Gallery

Salted Lands Mean Dead and Dying Lands

Photos 2 through 22 are Bottineau County North Dakota

Kern County, next to Los Angeles.

Five acres poisoned within the yellow zone.

The white crest is a mixture of natural and industrial salt. The pump tax are junk. They should be removed.

If we average the poisoned sites at five acres each, a half a section has been damaged or destroyed.

This junk pile has been tolerated, ignored, and never properly taxed as industrial property.

The operators of this site actually burnt tank bottoms and have left radioactive waste on site.

The water commission and the North Dakota fish and game have ignored the risk of pollution of stink waters and wildlife. So has the EPA and the US Fish and Wildlife service.

These tanks undoubtably contain heavy metals. Neither the feds, nor the state, seem to care.

This site has been partially remediated.

Salt water contains heavy metals which leach that is moved wherever the water flows.

And the leachate is near a federal body of water.

We call this area The Rock Pile. We explain it and the cost of analyzing it in a letter to Representative Delzer.

This photo very likely shows natural salt in the small ponds and the combination of natural and industrial salt around the drill site. There are recent developments in instrumentation which allow identification of the location, depth, concentration and movement of the salt. See again letter to Delzer.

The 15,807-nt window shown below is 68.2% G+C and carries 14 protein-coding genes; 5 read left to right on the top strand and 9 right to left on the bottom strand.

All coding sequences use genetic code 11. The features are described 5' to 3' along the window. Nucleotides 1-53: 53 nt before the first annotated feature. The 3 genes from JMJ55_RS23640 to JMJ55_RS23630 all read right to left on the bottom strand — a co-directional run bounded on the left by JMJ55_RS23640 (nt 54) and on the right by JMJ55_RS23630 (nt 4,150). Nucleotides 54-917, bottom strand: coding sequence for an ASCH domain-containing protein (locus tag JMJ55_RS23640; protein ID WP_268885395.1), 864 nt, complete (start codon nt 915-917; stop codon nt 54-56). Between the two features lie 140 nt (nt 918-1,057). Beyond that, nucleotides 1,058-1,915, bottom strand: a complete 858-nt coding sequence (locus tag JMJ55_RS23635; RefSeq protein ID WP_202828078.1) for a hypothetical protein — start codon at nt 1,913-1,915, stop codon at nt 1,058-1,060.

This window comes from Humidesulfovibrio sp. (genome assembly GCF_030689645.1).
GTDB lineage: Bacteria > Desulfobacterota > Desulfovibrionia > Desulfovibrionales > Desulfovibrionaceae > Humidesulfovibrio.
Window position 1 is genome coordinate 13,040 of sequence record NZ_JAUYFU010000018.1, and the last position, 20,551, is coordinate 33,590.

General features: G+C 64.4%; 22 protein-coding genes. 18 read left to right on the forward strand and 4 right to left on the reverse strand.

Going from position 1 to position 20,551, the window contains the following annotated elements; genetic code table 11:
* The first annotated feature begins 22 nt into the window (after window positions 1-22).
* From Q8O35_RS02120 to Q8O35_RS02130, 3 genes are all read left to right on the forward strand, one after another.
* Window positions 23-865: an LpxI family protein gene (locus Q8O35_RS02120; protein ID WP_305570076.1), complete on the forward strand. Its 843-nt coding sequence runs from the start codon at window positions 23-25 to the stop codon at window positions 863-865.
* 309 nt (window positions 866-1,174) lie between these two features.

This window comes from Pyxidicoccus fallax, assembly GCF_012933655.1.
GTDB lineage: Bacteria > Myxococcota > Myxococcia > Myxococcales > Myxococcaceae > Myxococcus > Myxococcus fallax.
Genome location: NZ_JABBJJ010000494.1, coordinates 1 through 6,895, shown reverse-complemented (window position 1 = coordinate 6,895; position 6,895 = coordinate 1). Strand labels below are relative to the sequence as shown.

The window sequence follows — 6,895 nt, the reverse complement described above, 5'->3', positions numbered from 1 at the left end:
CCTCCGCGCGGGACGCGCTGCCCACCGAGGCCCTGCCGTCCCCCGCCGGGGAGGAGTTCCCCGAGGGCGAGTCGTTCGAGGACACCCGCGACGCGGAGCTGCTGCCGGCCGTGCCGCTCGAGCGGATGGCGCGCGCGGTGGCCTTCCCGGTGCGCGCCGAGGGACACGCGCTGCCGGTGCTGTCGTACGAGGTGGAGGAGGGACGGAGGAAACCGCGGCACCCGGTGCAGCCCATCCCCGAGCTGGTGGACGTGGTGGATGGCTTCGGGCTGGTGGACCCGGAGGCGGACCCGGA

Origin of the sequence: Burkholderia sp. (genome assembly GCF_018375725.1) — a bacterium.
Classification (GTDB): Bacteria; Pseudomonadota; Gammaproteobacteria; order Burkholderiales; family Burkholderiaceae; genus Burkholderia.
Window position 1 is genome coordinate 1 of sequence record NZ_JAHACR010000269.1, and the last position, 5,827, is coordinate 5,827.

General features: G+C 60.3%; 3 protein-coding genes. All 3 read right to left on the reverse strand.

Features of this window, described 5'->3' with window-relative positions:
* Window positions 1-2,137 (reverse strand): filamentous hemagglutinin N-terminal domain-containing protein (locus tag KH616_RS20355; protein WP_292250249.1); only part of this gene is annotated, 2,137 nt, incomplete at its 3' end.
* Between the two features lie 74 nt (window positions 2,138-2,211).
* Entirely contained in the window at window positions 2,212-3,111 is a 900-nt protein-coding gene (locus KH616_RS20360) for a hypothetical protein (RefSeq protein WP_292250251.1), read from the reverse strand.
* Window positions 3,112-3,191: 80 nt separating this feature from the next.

Photos 14 through 16 are a junk yard next to Mohall, North Dakota. It is doubtful that the Health Department, Department of Mental Resources, Water Commission, North Dakota Wildlife or any federal agency has ever inspected this site.

Photos 17 through 21: How do you analyze a poisoned site and bring it to life? The answer is given by soil scientist, Kerry Sublette. See Dr. Sublette's explanation.

The owner of the land is likely dealing with industrial salt from wells at the top of the photo. No resurrection of this land can occur without a well planned reclamation. The stages of reclamation are illustrated by Cody Hatzenbuhler.

Salt destroys the soil's integrity. Here we see the farmer driving over salt-impacted land which needs to be deplowed, receive manuer, and gypsum. The worst sites need a drain field.

Farm land was known plumes of leachate is not eligible for bank loans unless the poisoned area is "lined out". To be "lined out" means excluded from the loan security. Doing so protects the bank from liability.

These sites undoubtably have leached briane into wetlands. These wetland plants do not have appeared to reach their toxic limits.

We regard this as a massively damaged agricultural piece of property. It should be taxed as an industrial property. The cost of reclaiming it will bust the state's budget, unless the state has a plan and reclaims on a massive scale to reduce costs. Some of the land will never produce cash crops again.